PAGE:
ὅτι καὶ Χριστὸς ἅπαξ περὶ ἁμαρτιῶν ἔπαθε [ἀπέθανε]] ὅτι is connected with the idea immediately preceding, and gives the ground of the κρεῖττον; καὶ Χριστός (as in chap. 1 Peter 2:21) places the sufferings which the Christians have to bear, as ἀγαθοποιοῦντες, side by side with the sufferings of Christ, περὶ ἁμαρτιῶν, so that καί must be taken as referring not to ἔπαθε [ἀπέθανε] only (as is done by most commentators, among them de Wette), but, as the position of the words (περὶ ἁμαρτ. before ἔπαθε) clearly shows, to περὶ ἁμαρτιῶν ἔπαθε [ἀπέθανε] (Wiesinger, Brückner, Schott). Hofmann’s application of it to the whole “statement here with respect to Christ” is open to objection, from the fact that in what follows there are elements introduced which go too far beyond the comparison here instituted. Christ’s sufferings were on account of sin, and such also should be the sufferings of the Christians. This does not preclude the possibility of His sufferings having had a significance different from what theirs can have. This peculiar significance of Christ’s sufferings is marked by δίκαιος ὑπὲρ ἀδίκων, or, as Schott holds, by ἅπαξ. ἅπαξ gives prominence to the fact that in relation to His subsequent life (θανατωθείς … ζωοποιηθείς) Christ’s suffering took place but once, as in Hebrews 9:27-28 (Hofmann: “once it took place that He died the death He did die, and what followed thereon forms, as what is enduring, a contrast to what passed over but once”); doubtless not without implying the secondary idea, that the sufferings of Christians take place only once also, and come to an end with this life.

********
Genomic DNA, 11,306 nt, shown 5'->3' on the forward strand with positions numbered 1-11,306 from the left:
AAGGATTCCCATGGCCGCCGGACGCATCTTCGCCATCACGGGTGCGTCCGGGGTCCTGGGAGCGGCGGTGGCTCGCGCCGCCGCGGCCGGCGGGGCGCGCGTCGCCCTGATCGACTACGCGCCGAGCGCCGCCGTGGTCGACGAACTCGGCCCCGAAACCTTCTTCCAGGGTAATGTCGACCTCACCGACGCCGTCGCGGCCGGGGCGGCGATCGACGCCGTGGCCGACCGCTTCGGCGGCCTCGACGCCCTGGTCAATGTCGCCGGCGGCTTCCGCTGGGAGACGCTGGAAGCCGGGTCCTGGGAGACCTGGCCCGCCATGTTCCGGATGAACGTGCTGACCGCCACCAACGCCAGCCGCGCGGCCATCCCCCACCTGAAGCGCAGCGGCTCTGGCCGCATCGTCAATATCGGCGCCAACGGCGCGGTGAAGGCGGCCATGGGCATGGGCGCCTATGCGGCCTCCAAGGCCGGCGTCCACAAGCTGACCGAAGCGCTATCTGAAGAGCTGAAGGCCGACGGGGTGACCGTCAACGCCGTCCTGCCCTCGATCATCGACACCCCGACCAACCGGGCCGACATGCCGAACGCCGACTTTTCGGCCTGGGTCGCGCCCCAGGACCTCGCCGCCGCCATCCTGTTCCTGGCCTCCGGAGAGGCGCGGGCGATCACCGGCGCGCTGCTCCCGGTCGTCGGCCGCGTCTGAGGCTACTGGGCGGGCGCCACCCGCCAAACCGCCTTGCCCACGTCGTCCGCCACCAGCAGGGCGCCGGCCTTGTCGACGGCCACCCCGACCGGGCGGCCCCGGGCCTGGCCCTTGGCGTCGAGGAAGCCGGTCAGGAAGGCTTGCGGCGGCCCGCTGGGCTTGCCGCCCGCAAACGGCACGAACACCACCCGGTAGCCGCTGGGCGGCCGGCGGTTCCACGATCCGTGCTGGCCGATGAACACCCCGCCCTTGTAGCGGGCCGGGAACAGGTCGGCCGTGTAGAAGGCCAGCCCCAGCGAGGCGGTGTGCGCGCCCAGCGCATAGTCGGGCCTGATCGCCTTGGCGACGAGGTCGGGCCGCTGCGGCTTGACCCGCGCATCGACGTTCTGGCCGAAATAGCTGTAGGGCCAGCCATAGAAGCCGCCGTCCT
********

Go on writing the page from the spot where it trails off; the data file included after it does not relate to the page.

περὶ ἁμαρτιῶν, which states yet more indefinitely the purpose of Christ’s sufferings: “on account of sin,” finds a more precise definition in what follows.
δίκαιος ὑπὲρ ἀδίκων, “as the just for the unjust;” comp. Romans 5:6 : ὑπέρ, equivalent to, in commodum, is not in itself, indeed, equal to ἀντί; but the contrast here drawn between δίκαιος and ἀδίκων suggests that in the general relation, the more special one of substitution is implied (Weiss, p. 261); comp. chap. 1 Peter 2:21. The omission of the article is due to the fact that the apostle holds it of importance to mark the character of the one as of the other.
ἵνα ἡμᾶς προσαγάγῃ τῷ Θεῷ] gives the purpose of ἔπαθεν [ἀπέθανε], which latter is more closely defined by that which immediately precedes and follows; προσάγειν does not mean “to sacrifice;” (Luther, Vulg.: ut nos offerret Deo), neither “to reconcile;” but “to bring to,” i.e. “to bring into communion with God,” which goes still beyond the idea of reconciliation; the latter presupposes Christ’s death for us; the former, the life of Him who died for us. Weiss maintains, without sufficient reason (p. 260), that the word here points to the idea of the Christians’ priesthood (chap. 1 Peter 2:5). The verb occurs here only; the substantive προσαγωγή, Romans 5:2; Ephesians 2:18; Ephesians 3:12.
θανατωθεὶς μὲν σαρκί, ζωοποιηθεὶς δὲ πνεύματι] This adjunct does not belong to ἔπαθεν (de Wette), but to προσαγάγῃ (Wiesinger); it is subjoined, in order to show prominently how the προσάγειν can take place through Christ; the chief stress is laid on the second member. According to Schott, both participles are to be considered as “an exposition of ἅπαξ;” this assumption is contradicted, on the one hand, by the distance between them and the latter word; and, on the other, that they must necessarily be attached to a verb.
The antithesis between the two members of this sentence is strongly marked by μὲν … δέ. The datives σαρκί, πνεύματι, state with reference to what the verbal conceptions θανατωθείς, ζωοποιηθείς holds good; “they serve to mark the sphere to which the general predicate is to be thought of as restricted” (Winer); comp. 1 Corinthians 7:34 : ἁγία καὶ σώματι καὶ πνεύματι; Colossians 2:5 : τῇ σαρκὶ ἄπειμι, τῷ πνεύματι σὺν ὑμῖν εἰμι. Schott explains—somewhat ambiguously—the datives “as general more precise adverbial definitions,” which state “what is of determinative importance in both facts,” and “the nature of the actual condition produced by them.”